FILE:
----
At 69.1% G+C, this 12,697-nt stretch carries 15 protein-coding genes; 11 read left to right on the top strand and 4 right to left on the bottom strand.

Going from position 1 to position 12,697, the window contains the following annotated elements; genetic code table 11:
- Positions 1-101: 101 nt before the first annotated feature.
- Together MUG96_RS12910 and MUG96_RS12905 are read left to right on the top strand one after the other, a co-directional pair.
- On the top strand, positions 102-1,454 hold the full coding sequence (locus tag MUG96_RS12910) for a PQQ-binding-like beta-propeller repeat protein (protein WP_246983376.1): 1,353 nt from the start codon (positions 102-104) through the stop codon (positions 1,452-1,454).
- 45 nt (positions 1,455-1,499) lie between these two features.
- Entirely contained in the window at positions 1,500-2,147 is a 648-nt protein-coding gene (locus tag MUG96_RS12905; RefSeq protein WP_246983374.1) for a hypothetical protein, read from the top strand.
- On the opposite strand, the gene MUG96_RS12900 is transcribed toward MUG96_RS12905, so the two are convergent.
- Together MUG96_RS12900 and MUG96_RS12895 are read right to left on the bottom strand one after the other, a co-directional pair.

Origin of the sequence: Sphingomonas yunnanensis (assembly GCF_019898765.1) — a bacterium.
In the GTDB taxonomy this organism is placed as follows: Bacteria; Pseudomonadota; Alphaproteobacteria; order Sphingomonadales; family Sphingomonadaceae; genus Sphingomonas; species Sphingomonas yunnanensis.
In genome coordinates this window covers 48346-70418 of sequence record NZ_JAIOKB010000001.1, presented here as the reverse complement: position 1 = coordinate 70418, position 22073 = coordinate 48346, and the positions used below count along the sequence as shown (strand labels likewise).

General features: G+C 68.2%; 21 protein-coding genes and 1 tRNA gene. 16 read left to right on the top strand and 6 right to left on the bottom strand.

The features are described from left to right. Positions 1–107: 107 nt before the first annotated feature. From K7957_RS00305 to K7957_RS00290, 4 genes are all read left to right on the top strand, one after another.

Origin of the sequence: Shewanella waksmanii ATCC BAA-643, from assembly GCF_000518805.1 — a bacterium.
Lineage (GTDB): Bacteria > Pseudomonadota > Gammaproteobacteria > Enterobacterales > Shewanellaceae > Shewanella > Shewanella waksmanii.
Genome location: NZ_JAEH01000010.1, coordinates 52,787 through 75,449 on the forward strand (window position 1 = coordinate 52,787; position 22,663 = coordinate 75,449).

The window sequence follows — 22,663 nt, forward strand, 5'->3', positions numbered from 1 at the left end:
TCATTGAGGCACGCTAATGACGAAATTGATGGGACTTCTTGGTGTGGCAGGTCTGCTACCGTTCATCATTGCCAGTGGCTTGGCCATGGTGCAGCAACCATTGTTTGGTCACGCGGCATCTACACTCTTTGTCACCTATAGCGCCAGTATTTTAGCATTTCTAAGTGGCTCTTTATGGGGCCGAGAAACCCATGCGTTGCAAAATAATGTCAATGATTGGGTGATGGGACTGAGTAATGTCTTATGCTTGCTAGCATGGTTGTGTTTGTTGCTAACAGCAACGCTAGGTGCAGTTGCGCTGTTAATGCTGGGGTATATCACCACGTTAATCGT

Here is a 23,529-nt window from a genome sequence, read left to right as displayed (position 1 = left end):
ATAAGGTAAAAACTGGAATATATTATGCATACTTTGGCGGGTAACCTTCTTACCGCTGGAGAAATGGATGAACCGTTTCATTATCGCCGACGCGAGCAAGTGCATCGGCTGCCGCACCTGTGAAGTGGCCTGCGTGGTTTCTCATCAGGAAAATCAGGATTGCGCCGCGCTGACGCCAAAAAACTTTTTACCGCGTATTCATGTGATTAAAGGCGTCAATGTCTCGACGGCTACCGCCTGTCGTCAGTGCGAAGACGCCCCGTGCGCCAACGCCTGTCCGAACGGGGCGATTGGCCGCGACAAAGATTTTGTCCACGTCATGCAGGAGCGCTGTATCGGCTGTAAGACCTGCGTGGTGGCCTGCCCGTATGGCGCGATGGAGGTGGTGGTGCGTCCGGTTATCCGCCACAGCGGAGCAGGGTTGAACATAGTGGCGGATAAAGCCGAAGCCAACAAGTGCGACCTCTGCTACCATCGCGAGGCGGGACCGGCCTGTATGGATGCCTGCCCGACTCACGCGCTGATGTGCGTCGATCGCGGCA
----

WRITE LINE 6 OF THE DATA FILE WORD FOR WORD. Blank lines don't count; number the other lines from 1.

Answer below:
- 45 nt (positions 1,455-1,499) lie between these two features.